10 July 2013

Elemental Happiness

Written by Published in Books

Sir Ken Robinson, famous for his TED talks on education and the importance of creativity and author of Finding Your Element talks to us about his own element and what holds us back from happiness and why taking responsibility for our lives is key

Sublime: What is your personal element?
Ken Robinson:
My element is working with people. When I come back from work my wife can always tell what I’d been doing all day. If I have to do administrative office work I look thirty years older when I get back. When I work together with people though, I feel energised. When someone is in their element they get energy from it rather than feeling tired and worn out.

S: Are you passionate about everything you do?
No, that’s not realistic. We all have to do things we don’t like. The importance is to try and shift the balance so that in the end people do more things they like than things they don’t. Also, people’s element doesn’t necessarily have to be their profession. Some can’t or don’t want to make a living of their element. For them it’s still crucial that they find it, do what they love in their spare time and find the right balance that way.

S: Why is it so important for people to find their own individual element?
My argument is that people are happier if they find their element. If one asks people what they would like in their life, most say they want to be happy. It’s a universal thing. Sadly levels of happiness are very low as surveys suggest. For a long time happiness was associated with material objects. Then the rich would be the happiest and the poor would be the saddest. There is no evidence for this whatsoever though. Also, the level of poverty is declining, the world is getting wealthier – but people are not getting any happier. Happiness isn’t a material state, it’s a spiritual state. That is why finding one’s element is vital.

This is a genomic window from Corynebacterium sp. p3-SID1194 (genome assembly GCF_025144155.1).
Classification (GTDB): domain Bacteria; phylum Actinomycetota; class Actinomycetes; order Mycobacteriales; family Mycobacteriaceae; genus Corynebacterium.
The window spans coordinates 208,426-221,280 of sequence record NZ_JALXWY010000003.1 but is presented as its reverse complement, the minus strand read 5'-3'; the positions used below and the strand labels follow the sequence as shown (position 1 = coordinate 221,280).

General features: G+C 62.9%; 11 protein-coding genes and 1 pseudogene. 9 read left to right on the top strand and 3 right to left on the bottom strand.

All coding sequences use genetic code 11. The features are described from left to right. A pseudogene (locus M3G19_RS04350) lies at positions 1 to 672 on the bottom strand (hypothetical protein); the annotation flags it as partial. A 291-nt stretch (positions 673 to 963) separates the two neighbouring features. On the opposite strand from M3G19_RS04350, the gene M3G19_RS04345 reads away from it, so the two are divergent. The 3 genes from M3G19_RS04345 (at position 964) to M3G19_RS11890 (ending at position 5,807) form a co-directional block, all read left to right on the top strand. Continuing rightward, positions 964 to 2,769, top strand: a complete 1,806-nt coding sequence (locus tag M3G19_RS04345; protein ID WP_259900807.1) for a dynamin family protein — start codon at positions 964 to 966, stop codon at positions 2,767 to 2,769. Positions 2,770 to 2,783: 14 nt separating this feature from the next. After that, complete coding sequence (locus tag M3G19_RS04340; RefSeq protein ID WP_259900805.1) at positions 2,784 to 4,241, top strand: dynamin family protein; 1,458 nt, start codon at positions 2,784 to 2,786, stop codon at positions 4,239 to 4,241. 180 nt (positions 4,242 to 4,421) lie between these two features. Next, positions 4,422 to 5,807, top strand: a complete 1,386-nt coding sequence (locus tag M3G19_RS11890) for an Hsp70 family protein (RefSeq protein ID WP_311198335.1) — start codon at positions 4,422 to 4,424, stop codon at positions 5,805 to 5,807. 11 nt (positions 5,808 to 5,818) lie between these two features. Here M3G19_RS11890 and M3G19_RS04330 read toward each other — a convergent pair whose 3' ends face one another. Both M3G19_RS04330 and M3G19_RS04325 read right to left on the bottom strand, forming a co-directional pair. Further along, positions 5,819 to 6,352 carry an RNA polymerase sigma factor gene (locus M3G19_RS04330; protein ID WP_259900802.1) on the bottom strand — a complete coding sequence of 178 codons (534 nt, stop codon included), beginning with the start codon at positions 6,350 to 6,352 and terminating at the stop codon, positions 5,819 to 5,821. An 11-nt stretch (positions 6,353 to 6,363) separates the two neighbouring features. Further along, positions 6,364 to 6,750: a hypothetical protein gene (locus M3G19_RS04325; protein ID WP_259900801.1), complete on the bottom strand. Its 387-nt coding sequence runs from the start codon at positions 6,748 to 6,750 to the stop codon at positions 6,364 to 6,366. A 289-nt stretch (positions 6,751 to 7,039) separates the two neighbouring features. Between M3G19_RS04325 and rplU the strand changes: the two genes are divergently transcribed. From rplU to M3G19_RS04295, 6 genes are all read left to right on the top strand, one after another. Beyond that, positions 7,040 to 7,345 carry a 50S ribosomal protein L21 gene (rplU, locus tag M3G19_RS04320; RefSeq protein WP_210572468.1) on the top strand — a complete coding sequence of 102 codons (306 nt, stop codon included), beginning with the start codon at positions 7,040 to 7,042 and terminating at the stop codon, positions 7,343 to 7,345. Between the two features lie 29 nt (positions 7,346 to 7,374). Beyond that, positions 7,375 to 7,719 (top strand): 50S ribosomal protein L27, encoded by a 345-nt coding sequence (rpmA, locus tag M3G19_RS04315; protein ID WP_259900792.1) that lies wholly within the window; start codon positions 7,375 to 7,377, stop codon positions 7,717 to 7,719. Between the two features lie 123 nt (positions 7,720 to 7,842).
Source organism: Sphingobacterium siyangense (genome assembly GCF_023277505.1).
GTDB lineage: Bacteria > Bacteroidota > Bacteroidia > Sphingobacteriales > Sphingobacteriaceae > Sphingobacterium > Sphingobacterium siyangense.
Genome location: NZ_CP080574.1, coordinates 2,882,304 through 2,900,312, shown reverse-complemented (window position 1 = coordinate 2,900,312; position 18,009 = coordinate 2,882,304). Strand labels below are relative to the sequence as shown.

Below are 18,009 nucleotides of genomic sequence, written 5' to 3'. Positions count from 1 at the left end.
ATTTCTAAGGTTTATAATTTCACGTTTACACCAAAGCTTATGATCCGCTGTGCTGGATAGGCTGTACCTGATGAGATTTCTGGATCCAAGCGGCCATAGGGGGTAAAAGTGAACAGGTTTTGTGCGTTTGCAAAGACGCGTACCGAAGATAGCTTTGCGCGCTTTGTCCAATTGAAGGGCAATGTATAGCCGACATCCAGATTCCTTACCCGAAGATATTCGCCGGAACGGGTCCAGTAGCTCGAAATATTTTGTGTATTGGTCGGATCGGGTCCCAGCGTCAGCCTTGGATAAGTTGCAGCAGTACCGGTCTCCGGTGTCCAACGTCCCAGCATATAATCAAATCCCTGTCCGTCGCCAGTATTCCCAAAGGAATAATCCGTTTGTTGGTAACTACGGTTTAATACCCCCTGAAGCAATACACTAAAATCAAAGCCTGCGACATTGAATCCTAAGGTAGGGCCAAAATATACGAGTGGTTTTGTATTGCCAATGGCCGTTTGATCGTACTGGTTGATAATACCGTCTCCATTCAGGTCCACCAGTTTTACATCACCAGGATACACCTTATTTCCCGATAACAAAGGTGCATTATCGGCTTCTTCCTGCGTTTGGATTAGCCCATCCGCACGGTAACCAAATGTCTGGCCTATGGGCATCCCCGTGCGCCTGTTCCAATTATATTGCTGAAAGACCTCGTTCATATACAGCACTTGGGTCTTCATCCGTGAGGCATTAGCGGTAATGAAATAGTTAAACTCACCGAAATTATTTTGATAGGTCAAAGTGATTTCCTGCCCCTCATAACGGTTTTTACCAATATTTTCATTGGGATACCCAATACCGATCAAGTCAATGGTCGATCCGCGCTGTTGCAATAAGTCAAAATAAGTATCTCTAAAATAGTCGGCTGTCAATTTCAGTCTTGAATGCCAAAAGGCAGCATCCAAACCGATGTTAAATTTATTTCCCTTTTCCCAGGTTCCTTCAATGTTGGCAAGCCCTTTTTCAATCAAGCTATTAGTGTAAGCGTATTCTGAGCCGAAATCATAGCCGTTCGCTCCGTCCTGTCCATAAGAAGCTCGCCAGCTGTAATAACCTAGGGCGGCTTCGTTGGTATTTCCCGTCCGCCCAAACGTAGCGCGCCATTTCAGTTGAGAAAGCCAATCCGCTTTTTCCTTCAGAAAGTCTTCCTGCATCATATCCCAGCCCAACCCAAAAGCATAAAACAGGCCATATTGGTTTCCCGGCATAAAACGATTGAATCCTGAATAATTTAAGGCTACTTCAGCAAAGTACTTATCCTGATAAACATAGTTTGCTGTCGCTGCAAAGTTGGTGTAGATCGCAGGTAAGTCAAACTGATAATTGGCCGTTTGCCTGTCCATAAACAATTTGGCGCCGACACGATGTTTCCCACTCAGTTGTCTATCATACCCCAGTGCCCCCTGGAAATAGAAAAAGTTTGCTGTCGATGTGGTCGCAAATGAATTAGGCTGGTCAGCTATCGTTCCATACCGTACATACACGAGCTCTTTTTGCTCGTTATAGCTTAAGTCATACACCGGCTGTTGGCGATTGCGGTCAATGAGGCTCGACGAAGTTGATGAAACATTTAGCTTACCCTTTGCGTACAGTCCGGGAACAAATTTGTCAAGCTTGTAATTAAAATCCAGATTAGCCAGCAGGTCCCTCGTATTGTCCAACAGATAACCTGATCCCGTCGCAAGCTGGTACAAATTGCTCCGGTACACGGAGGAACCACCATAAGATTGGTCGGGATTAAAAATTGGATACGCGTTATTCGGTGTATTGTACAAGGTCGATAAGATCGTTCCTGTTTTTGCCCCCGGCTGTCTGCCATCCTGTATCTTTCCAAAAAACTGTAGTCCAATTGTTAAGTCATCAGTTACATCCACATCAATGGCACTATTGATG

S: What holds people back from determining their element?
There are several factors that play a role in the discouragement of people. One is our education system, which keeps children away from discovering their true talents. Human talent is tremendously diverse but schools’ focuses are very narrow. What also gets in people’s ways are cultural frameworks. Some behaviours or activities are considered worthwhile, others aren’t, some are encouraged, others aren’t. A further aspect are social boundaries. We live in roles that the community we grow up amongst sets up for us. Last but not least reasons for not trying to find one’s element are internal. They are called fears. The level of people’s anxieties is extraordinary.

S: Is self-fulfilment the ultimate goal in people’s life?
It should definitely be one of them. But self-fulfilment is not the same as self-indulgence. Happiness is not only found by looking inwards but by doing something that is meaningful and has a purpose. Often that means finding some sense of compassion with other people.

Finding-Your-Element-coverS: Is it people’s own fault if they are not happy with the life they lead?
Being in one’s element is not only about aptitude and passion. It is also about attitude. Dreadful, absolutely devastating things happen to people. These terrible circumstances don’t determine the way one’s life is going to be though. It’s not so much about what happens, it’s much more about what you make of what happens, about your outlook on the world. It’s easy to blame circumstances but if you think differently about them a lot can be changed. People have to take responsibility for their own lives.

Read our review of Finding Your Element

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